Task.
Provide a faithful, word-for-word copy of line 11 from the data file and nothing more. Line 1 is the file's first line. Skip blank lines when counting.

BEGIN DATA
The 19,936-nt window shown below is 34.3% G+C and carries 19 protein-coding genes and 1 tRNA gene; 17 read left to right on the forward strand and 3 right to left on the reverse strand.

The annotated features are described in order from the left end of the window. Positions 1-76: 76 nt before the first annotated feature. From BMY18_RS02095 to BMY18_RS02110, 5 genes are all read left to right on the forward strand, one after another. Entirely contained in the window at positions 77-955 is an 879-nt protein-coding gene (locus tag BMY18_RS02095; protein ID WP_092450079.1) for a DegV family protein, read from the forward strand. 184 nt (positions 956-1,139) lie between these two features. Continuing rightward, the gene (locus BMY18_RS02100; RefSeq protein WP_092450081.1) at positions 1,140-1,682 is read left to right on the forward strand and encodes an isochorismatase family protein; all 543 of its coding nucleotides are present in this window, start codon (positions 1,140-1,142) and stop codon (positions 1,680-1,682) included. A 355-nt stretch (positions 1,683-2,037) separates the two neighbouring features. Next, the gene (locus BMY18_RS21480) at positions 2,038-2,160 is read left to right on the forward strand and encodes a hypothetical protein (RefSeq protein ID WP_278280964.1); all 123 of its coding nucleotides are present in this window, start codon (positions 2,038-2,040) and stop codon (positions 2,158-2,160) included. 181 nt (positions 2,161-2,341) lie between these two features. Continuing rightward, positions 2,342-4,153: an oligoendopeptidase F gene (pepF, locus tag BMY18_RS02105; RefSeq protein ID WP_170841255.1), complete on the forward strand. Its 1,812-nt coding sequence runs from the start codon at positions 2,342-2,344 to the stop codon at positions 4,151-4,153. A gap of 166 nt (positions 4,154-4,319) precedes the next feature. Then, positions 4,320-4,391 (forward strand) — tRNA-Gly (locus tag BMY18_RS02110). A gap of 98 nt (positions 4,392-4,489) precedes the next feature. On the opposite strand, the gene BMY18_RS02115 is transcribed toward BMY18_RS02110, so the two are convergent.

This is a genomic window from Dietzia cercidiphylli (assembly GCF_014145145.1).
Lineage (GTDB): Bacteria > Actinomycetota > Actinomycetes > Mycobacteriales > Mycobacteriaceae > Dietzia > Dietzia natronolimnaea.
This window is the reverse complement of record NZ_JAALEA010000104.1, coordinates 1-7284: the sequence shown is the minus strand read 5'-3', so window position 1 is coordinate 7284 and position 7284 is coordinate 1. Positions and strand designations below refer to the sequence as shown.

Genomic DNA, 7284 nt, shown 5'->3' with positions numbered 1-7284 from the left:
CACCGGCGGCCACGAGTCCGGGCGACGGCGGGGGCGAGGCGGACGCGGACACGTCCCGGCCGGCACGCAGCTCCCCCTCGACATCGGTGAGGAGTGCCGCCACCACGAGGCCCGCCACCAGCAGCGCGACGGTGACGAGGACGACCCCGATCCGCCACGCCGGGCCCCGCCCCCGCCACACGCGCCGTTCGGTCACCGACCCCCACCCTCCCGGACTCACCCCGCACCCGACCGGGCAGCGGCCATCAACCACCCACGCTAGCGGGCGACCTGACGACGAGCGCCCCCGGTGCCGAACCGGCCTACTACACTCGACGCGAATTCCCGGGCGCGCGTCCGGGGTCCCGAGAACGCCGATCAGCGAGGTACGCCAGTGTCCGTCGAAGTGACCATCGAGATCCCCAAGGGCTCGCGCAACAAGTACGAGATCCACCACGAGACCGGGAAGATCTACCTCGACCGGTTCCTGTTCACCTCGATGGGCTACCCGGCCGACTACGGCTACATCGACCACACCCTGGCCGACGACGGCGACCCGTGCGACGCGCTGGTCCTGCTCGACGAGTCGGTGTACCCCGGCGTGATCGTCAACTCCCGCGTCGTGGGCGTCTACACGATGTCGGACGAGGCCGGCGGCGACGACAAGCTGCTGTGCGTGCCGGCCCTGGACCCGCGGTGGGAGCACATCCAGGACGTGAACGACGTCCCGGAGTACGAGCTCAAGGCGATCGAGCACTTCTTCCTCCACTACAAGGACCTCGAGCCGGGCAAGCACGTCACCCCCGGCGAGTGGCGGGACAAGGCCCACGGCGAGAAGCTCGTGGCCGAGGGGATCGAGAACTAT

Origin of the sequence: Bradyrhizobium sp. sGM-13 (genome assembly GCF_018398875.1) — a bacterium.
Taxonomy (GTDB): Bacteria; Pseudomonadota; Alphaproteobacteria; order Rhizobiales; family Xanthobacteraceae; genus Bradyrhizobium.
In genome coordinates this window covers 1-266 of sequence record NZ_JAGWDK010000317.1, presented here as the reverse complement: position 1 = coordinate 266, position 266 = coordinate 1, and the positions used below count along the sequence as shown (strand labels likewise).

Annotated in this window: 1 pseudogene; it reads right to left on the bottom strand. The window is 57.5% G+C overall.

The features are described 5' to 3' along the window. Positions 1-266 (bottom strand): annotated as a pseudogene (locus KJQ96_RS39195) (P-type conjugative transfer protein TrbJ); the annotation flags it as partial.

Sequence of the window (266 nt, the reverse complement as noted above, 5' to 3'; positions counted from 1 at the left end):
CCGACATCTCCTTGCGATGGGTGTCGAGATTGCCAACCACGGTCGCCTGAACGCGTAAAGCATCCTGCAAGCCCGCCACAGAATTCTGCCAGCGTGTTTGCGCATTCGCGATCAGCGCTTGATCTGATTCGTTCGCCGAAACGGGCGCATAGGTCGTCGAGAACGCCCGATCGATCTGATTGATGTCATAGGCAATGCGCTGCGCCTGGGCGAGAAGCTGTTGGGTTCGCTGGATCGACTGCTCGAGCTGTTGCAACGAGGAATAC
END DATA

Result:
Annotated in this window: 1 pseudogene; it reads right to left on the bottom strand. The window is 57.5% G+C overall.